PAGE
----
An advocacy group has recently accused Chinese state-owned companies of being the biggest arms supplier to the Burmese military. Meanwhile, thousands of Burmese citizens have recently protested against the coup and believe Beijing was behind it, despite the Chinese embassy repeatedly denying the claim.
Citing research by the advocacy group “Justice For Myanmar,” Radio Free Asia (RFA) reported that the five biggest suppliers of arms and military equipment to Burma’s military are China North Industries Group (NORINCO), the Aviation Industry Corp. of China (AVIC), the China Aerospace Science and Technology Corp. (CASC), the China Aerospace Science & Industry Corp. (CASIC), and the China National Aero-Technology Import & Export Corporation (CATIC).
More than a dozen other suppliers were funded from China or Hong Kong. A spokesperson from Justice For Myanmar said weapons supplied by NORINCO to the Tatmadaw (the official name of Burma’s armed forces) were being used on unarmed civilians amid mass protests following the military coup on Jan. 31, according to the RFA report.
The army said it carried out the coup because of alleged electoral fraud during the federal elections in November last year. Aung San Suu Kyi’s political party, National League for Democracy, had won by a landslide. The military placed Burmese army chief Min Aung Hlaing, 64, in charge of the country.
Zhang Shengqi, chairman of the Myanmar-Burma Assistance Association, told RFA that it is an open secret that Chinese companies have been selling weapons to Burma’s military for a long time.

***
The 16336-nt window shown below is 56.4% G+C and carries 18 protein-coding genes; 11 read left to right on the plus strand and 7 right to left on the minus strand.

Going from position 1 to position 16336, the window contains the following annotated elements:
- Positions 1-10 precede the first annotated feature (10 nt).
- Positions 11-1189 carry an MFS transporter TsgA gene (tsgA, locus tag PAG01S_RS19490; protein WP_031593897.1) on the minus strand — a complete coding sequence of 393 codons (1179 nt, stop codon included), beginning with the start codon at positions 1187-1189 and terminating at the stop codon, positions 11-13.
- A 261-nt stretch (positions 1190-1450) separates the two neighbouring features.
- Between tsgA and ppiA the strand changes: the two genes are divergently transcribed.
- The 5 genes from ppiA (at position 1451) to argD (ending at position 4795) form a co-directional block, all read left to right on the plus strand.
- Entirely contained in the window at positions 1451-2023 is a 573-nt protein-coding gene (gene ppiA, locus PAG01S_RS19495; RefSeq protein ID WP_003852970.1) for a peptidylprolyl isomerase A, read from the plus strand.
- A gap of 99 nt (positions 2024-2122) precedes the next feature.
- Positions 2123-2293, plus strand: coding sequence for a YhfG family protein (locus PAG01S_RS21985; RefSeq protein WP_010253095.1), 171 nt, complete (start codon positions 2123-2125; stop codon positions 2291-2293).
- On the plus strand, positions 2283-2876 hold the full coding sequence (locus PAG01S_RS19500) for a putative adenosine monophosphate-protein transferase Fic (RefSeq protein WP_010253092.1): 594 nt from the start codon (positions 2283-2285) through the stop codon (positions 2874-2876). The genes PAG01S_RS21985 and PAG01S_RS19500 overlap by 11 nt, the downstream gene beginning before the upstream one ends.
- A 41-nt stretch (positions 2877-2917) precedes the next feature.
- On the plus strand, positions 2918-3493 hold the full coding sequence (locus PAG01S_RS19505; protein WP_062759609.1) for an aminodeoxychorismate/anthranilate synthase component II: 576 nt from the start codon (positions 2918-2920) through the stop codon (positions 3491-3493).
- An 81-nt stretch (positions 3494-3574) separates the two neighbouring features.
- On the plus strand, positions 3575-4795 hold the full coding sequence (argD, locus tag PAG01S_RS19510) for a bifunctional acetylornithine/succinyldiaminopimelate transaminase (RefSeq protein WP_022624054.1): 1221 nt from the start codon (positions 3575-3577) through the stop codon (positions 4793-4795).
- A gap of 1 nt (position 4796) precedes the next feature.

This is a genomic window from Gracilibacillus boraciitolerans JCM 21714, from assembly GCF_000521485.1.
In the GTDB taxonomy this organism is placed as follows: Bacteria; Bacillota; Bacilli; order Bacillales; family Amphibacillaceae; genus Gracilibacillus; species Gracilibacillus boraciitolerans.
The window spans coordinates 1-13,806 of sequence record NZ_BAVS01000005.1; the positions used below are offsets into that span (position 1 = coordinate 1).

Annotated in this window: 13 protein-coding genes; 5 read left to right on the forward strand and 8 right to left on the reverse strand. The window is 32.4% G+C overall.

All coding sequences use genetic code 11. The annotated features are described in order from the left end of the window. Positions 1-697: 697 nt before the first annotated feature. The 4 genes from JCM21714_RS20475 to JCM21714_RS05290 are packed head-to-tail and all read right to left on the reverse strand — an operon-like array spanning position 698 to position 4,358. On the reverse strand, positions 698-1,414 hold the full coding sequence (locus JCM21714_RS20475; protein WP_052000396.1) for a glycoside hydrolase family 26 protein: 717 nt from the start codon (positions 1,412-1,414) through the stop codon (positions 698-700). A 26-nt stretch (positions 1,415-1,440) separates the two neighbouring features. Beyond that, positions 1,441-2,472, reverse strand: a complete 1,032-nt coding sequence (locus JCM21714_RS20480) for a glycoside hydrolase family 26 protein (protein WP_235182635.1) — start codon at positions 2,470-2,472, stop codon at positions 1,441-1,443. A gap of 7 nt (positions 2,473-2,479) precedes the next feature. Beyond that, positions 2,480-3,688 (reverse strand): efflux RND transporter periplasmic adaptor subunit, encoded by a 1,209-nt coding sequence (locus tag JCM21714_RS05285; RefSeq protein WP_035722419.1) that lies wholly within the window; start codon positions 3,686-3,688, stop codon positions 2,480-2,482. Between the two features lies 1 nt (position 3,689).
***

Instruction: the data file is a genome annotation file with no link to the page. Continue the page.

Zhang said, “Ten years ago, the Chinese government moved its security defense line south from Yunnan Province and into northern Myanmar. … It sees the whole of Myanmar as a security zone.”
He believes that the Chinese regime is not willing to see that “Myanmar had gotten closer to the U.S. [under a democratically-elected government],” according to RFA.
Though Beijing hasn’t explicitly shown its support to the military coup, the Burmese people believe the Chinese communist regime is behind it and even directly involved.
Thousands of protesters gathered outside the Chinese embassy in Burma’s biggest city of Yangon on Feb. 17, holding up banners and posters accusing Beijing and mocking Chinese leader Xi Jinping, according to Western media outlets. One Reuters photo showed a group of protesters holding up posters of Xi being depicted as a puppet master and manipulating army chief Min Aung Hlaing. The words on the posters read, “Please stop helping the military!”
Since the coup, the Burmese people’s dissatisfaction with the Chinese regime has deepened, according to Chinese media outlets. Internet rumors began circulating on social media about China helping the military, such as allegations that Chinese aircraft have been transporting technicians to Burma, China has helped Burma build an internet firewall, and Chinese soldiers have appeared on the streets of Burma.
On Feb. 10, the Chinese Embassy in Burma issued a statement on Facebook, stating that the many planes that China flew to Burma recently did not carry technical personnel, but carried import and export goods such as seafood. However, the Burmese people were not convinced and the statement became a target of mockery. Some have interpreted the “seafood” as an acronym for “Software Engineering Approach for Offshore and Outsourced Development,” RFA reported.
On Feb. 15, the Chinese ambassador to Burma officially had to deny these claims again in an interview with Burma’s national media.